December 12, 2006
In the December 6th issue of In Focus magazine, the “Secrets of Size” article details why movie theater auditoriums have dramatically shrunk over time, but also explains there is a renewed construction of bigger auditoriums.
An accompanying chart provides examples of existing and former movie palaces. A graphic shows the typical seating layout of a megaplex. A seating chart of Radio City Music Hall is also provided.
They weren’t called “palaces” for nothing. The average American cinema auditorium used to be a lot bigger. In their 2004 book “Cinema Treasures,” Ross Melnick and
Andreas Fuchs lay out a clear chronology of the birth and heyday of the largest.
Muvico Theatres' soon-to-launch Xanadu megaplex in New Jersey’s Meadowlands, just four miles west of Manhattan, is expected to contain 500 more seats than Radio City Music Hall – but the Xanadu will spread its 6,500 seats over 26 auditoria.
The difference between the two facilities' utilization of the same number of seats is emblematic of how the exhibition industry has evolved generally over the last seven or eight decades. The average number of auditoria per site has been going up every year for decades, and cinema sites today average more than six screens, an all-time record.
To read more on this story, go toIn Focus Magazine.
December 6, 2006
TUCSON, AZ — With so many other amenities to focus on, even I frequently forget what’s essential to others that aren’t as fortunate. AMC is under fire in Arizona for almost entirely ignoring their blind and deaf patrons.
Arizona has filed suit against AMC Entertainment Inc., alleging the movie theater chain is discriminating against blind and deaf customers.
The suit, filed last week in Maricopa County Superior Court by the Attorney General’s office, claims AMC is violating the Arizonans with Disabilities Act by not having enough devices and services to allow the hearing and visually impaired to enjoy its shows.
To read more, go to The Tucson Citizen.
November 30, 2006
LOS ANGELES, CA — The cries of the death of the movie theater have subsided a bit this year with receipts coming in significantly higher.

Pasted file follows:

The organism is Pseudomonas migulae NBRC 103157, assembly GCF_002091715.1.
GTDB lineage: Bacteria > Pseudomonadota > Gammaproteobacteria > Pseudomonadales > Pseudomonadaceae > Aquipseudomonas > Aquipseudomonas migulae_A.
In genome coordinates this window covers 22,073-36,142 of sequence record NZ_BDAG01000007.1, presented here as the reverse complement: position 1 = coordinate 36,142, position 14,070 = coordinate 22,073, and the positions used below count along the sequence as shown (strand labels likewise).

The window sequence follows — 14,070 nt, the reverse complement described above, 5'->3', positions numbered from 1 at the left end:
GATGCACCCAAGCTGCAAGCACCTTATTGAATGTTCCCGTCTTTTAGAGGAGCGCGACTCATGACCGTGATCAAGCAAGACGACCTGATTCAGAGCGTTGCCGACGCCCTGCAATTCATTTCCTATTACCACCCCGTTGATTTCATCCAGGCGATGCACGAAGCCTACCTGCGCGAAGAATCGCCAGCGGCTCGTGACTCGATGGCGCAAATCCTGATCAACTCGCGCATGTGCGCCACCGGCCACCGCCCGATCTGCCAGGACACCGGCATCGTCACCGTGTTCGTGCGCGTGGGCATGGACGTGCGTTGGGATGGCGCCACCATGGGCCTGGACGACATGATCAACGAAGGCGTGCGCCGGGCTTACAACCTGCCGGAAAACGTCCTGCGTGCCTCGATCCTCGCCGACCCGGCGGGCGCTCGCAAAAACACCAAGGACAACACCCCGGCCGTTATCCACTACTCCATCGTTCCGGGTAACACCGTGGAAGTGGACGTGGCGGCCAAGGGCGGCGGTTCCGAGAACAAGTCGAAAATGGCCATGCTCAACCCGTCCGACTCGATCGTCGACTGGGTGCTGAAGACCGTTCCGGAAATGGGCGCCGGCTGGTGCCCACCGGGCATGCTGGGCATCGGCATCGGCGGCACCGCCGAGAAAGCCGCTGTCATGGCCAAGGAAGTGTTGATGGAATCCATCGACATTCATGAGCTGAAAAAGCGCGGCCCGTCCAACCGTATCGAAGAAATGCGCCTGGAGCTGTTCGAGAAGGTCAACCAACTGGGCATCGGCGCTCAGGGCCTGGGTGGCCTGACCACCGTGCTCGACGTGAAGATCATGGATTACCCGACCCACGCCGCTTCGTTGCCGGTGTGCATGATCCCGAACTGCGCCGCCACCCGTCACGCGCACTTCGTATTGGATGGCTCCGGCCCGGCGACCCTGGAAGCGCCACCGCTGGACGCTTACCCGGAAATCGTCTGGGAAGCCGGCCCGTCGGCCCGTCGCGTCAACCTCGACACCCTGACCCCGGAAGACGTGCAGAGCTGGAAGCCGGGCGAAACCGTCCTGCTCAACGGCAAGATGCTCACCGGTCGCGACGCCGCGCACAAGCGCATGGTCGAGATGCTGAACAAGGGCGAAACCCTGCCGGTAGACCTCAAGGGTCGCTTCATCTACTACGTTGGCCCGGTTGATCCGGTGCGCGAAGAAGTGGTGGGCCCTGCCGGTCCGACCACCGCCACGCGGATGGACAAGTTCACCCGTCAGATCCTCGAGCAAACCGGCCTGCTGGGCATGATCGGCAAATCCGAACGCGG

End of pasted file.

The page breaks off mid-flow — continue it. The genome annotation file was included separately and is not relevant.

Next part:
Ending a three-year slump, attendance at movie theaters is up this year almost 4%. Box-office revenue is up too, by 5.5%. The results stand in sharp contrast to last year, when weekly ticket sales failed to beat the previous year’s results for 19 consecutive weeks, and total box-office revenue was down more than 5% from 2004. Attendance fell 8.7%.
Those results led some analysts to speculate that consumers had lost interest in moviegoing, rejecting inhospitable multiplexes and high ticket prices in favor of bigger-screen TVs and videogame consoles. The turnaround this year offers a simpler explanation: Last year’s movies just weren’t very good.
To read more, go to The L.A. Times.
So is the movie theater really back in the driver’s seat due to this evidence? Do you really think there will be less sequels produced in the future?
At least in my opinion, I think the numbers of 2004 were not going to be surpassed no matter what. Shrek 2 and Spiderman 2 were such rare artistic/commercial successes for big budget sequels that nothing would touch them. Things are getting slightly better with art house films getting more press(Little Miss Sunshine) and indy directors getting the chance to make high-profile studio pictures(Batman Begins), but with the Pirates film doing so well this year, I don’t really buy that the industry is going to change that much.
That’s just me though. What do you think?
November 29, 2006
DETROIT, MI — In order to lure in more moviegoers, one Showcase Cinema is rolling out a large gaming center to attract more of the younger crowd along with their families.
Movie theaters have long had arcades where people waiting for a movie to begin could pump in a quarter or two and enjoy a few minutes of game-playing fun.
But the CyGamZ center, which informally opened Friday, is different.
Located in an unused lobby of the Showcase multiplex, it covers a huge corner of the complex larger than several theaters put together. It encompasses a large lounge with a concession stand and pods of 24 Xbox 360 and PlayStation 2 video game consoles hooked up to flat screen TVs; party rooms that feature more consoles, more flat screens and the ability to run things like Powerpoint presentations; and a huge back room that houses 60 moodily lit Alienware PCs running a gamut of games from Sims 2 to Battlefield 2142.
To read more, go to The Detroit Free Press.
November 28, 2006
In an interview when trying to defend the difference in standards between television and film, Steven Spielberg mentioned where thinks the theater audience is going.